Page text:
My degree has really helped me become the person I am today. My family commented on how much I have grown in confidence and how passionate I am about education. I had an idea to create a peer mentoring scheme for the BA Education course and approached my course leader, who supported the idea and wanted me to deliver it. I researched, recruited mentors, developed a system of pairing mentees with mentors and ran mentoring sessions. This helped me to research, plan and deliver my own project, which was amazing for my CV, but also to have the confidence to take my own ideas forward. My current job is based upon running the Students' Union mentoring scheme, which without the support of my lecturers encouraging me to deliver the course-based scheme, I would not have the job.
I am now in a role I really enjoy that is relevant to my degree. My understanding of how schools work and operate is a really helpful foundation for my work. When speaking with schools they value my degree highly, this helps with my integrity and knowledge compared to other consultants.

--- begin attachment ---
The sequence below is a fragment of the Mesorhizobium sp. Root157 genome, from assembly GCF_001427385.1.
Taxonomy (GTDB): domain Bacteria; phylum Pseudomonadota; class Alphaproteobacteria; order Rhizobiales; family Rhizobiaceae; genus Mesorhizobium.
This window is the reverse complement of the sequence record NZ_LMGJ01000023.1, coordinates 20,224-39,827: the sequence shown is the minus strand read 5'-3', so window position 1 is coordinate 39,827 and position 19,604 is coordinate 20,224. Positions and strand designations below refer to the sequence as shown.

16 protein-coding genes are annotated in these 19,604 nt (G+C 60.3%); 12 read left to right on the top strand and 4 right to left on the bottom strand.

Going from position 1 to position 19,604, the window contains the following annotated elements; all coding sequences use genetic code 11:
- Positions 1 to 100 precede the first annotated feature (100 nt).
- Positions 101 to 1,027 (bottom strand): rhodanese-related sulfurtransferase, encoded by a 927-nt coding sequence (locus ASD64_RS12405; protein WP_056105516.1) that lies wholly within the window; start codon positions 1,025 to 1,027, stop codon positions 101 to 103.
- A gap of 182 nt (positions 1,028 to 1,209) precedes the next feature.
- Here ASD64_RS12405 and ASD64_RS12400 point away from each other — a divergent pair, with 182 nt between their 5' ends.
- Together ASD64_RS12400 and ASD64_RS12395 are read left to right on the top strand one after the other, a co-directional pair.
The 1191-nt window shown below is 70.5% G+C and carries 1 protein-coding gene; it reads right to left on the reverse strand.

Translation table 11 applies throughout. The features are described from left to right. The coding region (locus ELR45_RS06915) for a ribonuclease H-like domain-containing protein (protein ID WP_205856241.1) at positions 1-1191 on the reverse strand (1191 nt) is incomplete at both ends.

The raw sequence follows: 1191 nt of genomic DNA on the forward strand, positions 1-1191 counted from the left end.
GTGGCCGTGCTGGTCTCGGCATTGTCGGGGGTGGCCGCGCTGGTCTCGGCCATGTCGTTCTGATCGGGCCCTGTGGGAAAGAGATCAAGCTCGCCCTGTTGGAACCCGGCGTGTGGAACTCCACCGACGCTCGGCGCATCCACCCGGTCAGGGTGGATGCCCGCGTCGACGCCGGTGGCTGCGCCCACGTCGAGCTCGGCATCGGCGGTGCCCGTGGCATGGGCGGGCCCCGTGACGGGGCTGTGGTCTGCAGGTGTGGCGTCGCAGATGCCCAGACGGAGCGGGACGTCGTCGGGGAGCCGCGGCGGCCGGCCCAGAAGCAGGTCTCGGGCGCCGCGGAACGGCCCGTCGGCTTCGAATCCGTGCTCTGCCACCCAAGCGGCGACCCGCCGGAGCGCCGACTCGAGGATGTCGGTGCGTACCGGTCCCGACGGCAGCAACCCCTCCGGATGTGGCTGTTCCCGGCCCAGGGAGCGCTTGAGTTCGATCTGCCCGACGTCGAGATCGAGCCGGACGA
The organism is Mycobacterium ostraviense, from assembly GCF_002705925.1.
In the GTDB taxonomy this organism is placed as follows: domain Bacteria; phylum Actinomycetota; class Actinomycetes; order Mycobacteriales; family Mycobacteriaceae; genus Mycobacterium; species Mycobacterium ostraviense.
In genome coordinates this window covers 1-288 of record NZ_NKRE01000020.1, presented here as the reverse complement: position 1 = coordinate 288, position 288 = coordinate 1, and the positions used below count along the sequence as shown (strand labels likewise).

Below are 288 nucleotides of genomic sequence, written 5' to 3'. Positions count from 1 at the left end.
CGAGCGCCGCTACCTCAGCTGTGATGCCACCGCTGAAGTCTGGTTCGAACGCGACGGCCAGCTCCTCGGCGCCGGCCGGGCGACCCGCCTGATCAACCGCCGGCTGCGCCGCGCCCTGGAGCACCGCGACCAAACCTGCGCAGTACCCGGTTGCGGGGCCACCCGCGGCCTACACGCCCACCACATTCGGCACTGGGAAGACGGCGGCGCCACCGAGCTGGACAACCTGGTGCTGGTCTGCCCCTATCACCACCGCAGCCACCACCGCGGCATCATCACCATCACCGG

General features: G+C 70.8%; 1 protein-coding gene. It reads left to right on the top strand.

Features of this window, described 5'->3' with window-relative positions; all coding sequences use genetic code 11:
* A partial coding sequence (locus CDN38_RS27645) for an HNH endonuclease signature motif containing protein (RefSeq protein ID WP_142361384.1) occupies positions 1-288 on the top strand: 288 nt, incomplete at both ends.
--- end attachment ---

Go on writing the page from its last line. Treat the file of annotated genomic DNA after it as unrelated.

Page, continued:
My career goal is to be a project manager for a refugee charity. I found my passion for refugees and refugee education at Nottingham in one of my modules. After completing the Education Beyond Boarders module, I then tried to do my other assignments around refugees as this is what I found interesting. From university I applied to go on the Charityworks Graduate Scheme...and I am now on the scheme. My degree equipped me with a lot of knowledge around the education sector, I learnt how to write academic assignments and how to read academic work. I learnt how to critically analyse theories and how to create presentations. More importantly my degree enabled me to explore different avenues until I found my passion.
Did you take part in any extra-curricular activities?
- I took an Nottingham Advantage Award module called 'Experience Heritage' where I was able to work alongside the education department at the National Justice Museum
- I volunteered as a Learning Advocate for Students in Classrooms, which meant that I worked one day a week as a reading assistant with children who have English as an additional language in a primary academy in Nottingham
- In my first and second year I was a member of a student-led volunteering project which designed resources and ran workshops about immigration and discrimination in local secondary schools